Just a few weeks ago, it was announced that Rosa Parks would become the first Black woman to earn a statue on Capitol Hill. Reports confirm that President Barack Obama will now be a part of the historic moment slated to occur Wednesday (Feb. 27).
The POTUS was invited to deliver remarks at the unveiling by House Speaker John Boehner and Senate Majority Leader Harry Reid. Despite a lengthy history of clashing over budget issues, Boehner and Reid sent a joint letter to the commander in chief informing him on the event, citing that it would only be right if he attended.
"As you know, most statues in the Capitol are donated by the individual states. This tribute, however, was unanimously authorized by the 109th Congress. Indeed, this is a national statue and this ceremony will be a national moment, an occasion to recount a watershed event in our history and reaffirm our capacity to confront injustice and lift each other up," wrote the leaders, citing Parks' refusal to give up her seat on a Montgomery, Ala. bus and became the "mother of the civil rights movement." in 1955.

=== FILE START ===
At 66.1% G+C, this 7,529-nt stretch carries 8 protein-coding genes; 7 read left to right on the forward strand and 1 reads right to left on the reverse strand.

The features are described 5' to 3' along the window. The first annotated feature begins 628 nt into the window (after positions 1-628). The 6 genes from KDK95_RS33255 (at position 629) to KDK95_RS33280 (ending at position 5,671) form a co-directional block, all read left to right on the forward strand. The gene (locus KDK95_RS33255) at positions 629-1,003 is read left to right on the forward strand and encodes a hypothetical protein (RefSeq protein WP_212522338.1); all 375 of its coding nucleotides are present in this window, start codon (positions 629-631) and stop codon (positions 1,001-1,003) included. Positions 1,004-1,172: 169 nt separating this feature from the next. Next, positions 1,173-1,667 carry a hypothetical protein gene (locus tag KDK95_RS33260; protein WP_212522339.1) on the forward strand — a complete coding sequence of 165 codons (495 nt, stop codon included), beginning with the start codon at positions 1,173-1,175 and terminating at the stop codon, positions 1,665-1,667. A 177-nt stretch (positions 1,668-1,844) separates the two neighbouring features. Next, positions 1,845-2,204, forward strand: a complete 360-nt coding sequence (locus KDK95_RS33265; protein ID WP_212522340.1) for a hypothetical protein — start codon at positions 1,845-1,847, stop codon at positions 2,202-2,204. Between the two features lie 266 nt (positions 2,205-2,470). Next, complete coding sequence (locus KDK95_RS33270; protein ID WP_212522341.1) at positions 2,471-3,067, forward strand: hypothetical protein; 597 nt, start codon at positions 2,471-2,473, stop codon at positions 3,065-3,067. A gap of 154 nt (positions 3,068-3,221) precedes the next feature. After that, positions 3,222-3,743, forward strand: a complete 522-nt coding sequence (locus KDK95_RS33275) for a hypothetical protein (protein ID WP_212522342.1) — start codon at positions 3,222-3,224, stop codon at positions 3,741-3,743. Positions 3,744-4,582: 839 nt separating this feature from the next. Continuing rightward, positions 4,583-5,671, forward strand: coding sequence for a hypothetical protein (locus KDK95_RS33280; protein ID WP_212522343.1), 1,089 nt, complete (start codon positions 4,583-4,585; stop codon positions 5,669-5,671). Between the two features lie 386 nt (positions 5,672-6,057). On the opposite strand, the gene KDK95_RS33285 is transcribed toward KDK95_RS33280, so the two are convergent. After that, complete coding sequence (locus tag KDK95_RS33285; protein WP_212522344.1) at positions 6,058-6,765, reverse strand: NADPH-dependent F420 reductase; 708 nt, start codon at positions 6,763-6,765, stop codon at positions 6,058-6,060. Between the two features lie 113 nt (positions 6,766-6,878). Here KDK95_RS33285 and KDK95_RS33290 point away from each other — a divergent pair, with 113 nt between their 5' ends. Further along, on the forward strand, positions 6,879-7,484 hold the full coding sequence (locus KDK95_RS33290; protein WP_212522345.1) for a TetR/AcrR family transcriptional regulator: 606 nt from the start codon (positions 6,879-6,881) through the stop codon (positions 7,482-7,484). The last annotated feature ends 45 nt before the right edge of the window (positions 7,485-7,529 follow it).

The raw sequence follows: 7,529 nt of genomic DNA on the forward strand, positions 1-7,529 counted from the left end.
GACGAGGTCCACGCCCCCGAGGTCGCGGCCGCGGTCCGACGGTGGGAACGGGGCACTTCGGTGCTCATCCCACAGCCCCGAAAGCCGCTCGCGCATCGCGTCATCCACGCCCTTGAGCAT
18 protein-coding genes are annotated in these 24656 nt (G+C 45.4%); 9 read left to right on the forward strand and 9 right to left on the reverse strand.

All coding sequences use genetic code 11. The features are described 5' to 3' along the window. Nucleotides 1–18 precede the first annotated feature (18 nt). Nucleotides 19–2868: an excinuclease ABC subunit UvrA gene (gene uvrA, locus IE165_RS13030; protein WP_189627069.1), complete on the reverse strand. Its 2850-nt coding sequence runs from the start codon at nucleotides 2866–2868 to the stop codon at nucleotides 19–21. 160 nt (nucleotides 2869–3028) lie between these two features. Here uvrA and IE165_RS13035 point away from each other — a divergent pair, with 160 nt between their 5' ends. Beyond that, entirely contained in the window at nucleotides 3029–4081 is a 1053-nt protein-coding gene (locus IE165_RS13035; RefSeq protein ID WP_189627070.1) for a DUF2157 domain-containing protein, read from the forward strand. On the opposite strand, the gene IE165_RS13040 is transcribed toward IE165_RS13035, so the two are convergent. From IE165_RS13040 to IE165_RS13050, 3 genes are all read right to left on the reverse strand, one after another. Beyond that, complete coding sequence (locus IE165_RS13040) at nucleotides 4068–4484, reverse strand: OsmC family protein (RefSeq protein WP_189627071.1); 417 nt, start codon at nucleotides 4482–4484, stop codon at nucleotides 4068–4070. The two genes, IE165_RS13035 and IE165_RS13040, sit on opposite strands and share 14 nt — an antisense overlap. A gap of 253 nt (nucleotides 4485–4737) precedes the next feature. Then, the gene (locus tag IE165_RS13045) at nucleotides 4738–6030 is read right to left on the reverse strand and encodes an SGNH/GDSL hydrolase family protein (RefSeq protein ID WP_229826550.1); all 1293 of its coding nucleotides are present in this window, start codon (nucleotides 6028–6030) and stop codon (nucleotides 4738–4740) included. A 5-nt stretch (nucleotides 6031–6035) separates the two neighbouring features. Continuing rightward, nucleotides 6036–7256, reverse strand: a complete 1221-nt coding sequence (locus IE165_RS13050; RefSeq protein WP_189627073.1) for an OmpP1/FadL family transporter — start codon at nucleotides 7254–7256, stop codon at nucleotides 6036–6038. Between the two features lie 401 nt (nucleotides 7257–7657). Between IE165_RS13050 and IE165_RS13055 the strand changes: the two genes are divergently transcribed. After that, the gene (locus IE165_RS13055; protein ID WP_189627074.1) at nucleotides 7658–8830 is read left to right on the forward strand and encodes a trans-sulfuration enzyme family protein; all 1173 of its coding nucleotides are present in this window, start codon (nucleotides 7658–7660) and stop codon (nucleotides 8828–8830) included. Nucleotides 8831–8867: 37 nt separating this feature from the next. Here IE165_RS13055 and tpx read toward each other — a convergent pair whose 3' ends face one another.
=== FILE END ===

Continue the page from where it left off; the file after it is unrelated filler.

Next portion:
Just for context, traditionally, each state donates two statues of their promising citizens to National Statuary Hall at the United States Capitol.
President Obama spoke highly of Rosa Parks while honoring the 100th anniversary of her death, saying "Though Rosa Parks was not the first to confront the injustice of segregation laws, her courageous act of civil disobedience sparked the Montgomery Bus Boycott—381 days of peaceful protest when ordinary men, women and children sent the extraordinary message that second-class citizenship was unacceptable"
The statue was authorized by Congress after Parks' death in 2005. The unveiling is scheduled for 11 a.m. next Wednesday.
Photo: Pete Souza